He talked for the first time ever about when he was young and lived in California for a time, fixing planes. He said that he had big dreams, and had even thought about the military while he was out there. I never knew this about him. I never knew that dad had lived any where other than Minnesota. Suddenly, I saw my dad in a different light. I could envision him young, lean and blonde, and working under a plane on an engine (also a love of his, mechanic and auto body). I saw him there in the bright sun, a young James Dean, on a runway under a plane in sunny California. In that moment I realized that my dad’s life could’ve taken such a different turn.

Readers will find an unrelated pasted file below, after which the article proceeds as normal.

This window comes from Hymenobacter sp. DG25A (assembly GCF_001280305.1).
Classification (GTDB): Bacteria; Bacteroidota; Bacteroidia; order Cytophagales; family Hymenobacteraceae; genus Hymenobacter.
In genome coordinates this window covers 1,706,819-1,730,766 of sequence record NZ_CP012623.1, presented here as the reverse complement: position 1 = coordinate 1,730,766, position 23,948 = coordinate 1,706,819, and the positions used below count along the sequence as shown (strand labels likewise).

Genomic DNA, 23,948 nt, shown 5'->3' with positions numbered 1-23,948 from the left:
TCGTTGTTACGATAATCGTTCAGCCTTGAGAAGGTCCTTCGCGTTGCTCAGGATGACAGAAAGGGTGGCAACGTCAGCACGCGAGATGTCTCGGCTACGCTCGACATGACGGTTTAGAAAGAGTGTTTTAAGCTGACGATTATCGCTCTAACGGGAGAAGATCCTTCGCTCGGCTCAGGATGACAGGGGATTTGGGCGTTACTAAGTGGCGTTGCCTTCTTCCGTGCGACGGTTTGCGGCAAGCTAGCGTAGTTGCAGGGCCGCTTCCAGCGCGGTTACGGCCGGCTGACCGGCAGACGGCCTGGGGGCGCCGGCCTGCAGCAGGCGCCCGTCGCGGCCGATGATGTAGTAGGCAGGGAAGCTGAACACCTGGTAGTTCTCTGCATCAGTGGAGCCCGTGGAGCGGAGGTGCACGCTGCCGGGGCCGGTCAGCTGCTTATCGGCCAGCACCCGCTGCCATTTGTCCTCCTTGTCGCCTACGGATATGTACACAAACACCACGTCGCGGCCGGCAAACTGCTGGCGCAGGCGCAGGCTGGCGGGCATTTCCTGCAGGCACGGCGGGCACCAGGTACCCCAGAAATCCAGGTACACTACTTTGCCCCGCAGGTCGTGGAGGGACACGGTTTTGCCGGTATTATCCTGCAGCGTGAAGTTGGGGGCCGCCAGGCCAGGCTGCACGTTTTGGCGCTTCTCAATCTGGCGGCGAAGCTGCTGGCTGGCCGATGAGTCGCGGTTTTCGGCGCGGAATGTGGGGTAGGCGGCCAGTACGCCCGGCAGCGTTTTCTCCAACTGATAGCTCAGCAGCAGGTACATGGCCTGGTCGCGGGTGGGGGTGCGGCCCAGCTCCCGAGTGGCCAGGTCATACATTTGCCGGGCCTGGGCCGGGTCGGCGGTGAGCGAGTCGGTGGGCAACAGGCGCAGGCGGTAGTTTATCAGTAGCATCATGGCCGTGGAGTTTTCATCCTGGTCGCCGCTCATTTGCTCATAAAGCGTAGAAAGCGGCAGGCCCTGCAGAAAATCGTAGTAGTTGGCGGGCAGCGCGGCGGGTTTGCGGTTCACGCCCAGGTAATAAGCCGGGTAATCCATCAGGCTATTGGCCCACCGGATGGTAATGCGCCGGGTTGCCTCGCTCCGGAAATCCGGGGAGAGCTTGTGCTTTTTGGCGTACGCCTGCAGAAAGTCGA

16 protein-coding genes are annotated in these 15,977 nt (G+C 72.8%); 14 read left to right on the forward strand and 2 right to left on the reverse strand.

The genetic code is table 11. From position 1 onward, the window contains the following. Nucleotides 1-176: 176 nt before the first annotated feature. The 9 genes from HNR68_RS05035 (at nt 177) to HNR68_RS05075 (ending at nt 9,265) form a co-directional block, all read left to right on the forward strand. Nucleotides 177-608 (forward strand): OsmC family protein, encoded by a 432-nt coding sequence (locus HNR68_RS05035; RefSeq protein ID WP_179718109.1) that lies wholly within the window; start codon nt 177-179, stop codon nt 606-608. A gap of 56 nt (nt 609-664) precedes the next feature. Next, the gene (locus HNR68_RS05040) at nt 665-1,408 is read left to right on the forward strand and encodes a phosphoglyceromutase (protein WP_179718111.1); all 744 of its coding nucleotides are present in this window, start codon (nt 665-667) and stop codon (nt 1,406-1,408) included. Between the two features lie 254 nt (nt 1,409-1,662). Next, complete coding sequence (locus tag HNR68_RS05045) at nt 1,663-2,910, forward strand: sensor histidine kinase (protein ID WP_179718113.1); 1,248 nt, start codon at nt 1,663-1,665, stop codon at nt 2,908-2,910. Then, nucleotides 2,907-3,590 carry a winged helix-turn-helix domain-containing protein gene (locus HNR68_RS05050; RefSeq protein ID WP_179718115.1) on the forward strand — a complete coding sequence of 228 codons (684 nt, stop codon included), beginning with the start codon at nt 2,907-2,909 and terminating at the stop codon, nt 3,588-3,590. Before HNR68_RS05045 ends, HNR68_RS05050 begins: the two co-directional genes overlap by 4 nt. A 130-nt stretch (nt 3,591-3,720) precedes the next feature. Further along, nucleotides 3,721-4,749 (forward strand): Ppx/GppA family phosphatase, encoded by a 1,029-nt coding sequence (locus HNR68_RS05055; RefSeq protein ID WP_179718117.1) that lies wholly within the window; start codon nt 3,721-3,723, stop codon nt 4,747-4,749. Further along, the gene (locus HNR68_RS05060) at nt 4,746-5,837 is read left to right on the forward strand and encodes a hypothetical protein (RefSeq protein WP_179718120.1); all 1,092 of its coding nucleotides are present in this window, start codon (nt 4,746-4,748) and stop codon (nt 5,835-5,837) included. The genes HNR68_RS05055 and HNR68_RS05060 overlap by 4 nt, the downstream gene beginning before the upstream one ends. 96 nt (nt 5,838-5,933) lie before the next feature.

That other life was not meant to be, as he was called home by his parents, to help with the farm.
Me: Do you regret that? Do you regret coming home to Minnesota?
Dad: Yes…and mostly no. I have all of you kids…..
I understood. How do you look back over your life, without removing parts that are so vital and come up with any different answer. Of course, the road dad’s life took saw him through heartaches, too many if you ask me. First, losing his wife Joann so young, and then an infant son, Douglas. Then losing my brother Daren in a traumatic car accident. He had some struggles with some serious losses as a farmer, and then through all of that, still not to find his “calling” in a career. It seemed that dad was always searching for a career to love, other than farming that could support his family. And finally, marrying my mother. I know that there was love there, but through the years, they never made any part of their relationship easy.